The Balinese ritual year is ruled by a complex calendar system which combines the Saka calendar with the Wuku calendar. Since the calendar is ruled by the lunar cycle, the precise Gregorian dates of the ceremonies differ from year to year. The years are numbered 70 years behind the Gregorian year. In the Balinese year, the year 2000 is year 1930.
The Saka calendar, which is also the official Indian calendar, was imported from India during the Majapahit empire. It is divided into lunar months and fitted into the solar calendar by the addition of an extra month, every thirtieth month. The full moon and the dark moon are the most important ritual moments of this calendar. The first day of the Saka year, however, usually in March is the day of Silence and of profound importance throughout Bali.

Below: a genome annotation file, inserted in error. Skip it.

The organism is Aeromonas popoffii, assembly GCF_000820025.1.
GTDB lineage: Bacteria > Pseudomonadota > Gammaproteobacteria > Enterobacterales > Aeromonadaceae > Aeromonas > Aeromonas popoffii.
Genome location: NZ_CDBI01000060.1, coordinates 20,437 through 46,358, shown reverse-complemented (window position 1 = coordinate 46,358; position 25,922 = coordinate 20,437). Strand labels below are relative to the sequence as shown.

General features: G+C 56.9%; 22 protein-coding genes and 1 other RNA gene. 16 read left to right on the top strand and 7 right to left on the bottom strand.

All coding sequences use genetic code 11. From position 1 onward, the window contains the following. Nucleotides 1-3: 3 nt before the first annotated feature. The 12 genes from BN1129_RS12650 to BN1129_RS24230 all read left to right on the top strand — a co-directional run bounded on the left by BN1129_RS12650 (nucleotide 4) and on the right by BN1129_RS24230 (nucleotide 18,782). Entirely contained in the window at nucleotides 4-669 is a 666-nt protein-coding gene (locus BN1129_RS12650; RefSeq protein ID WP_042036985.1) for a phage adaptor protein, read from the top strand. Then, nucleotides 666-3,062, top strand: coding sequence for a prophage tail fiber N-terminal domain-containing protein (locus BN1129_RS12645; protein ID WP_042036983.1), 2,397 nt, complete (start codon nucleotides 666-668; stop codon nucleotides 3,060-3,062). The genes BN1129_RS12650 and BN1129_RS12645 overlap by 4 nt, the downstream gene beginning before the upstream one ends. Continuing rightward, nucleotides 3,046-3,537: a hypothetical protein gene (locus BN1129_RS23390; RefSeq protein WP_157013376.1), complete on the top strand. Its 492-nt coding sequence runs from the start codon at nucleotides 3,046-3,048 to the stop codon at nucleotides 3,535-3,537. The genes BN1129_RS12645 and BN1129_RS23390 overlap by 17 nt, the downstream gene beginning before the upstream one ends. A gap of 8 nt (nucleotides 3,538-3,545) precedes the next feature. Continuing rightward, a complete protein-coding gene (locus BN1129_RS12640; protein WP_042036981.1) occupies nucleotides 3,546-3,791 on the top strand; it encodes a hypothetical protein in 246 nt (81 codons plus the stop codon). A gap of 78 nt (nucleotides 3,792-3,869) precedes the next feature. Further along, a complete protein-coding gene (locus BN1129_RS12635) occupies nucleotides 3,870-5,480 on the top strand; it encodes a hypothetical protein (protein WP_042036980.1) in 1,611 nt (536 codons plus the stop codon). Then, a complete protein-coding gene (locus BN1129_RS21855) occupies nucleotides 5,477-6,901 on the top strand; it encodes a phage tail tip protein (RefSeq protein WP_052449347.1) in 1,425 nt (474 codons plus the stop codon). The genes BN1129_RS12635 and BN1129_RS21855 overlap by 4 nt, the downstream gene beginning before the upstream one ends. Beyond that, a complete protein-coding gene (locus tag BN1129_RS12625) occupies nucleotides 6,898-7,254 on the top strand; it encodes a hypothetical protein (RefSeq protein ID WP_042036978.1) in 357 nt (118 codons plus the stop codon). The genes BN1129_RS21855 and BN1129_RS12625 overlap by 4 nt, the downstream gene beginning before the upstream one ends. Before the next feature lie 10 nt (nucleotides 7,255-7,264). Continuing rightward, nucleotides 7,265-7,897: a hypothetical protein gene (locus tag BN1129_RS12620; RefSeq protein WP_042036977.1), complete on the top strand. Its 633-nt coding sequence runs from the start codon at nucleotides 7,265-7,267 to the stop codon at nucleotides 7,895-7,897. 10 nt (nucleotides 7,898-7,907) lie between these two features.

The Wuku – or pawukon - calendar is the original calendar used by the Bali Aga people – Bali's aboriginals. The wuku year consists of a cycle of 210 days divided into thirty wuku weeks, each of which corresponds to a specific activity. There is a week of weapons and one of animals, for example. There are then other types of weeks varying from one to ten days, each having a name and number, being auspicious or inauspicious. The most important days in this system are Galungan and Kuningan, when all the ancestors come down to visit.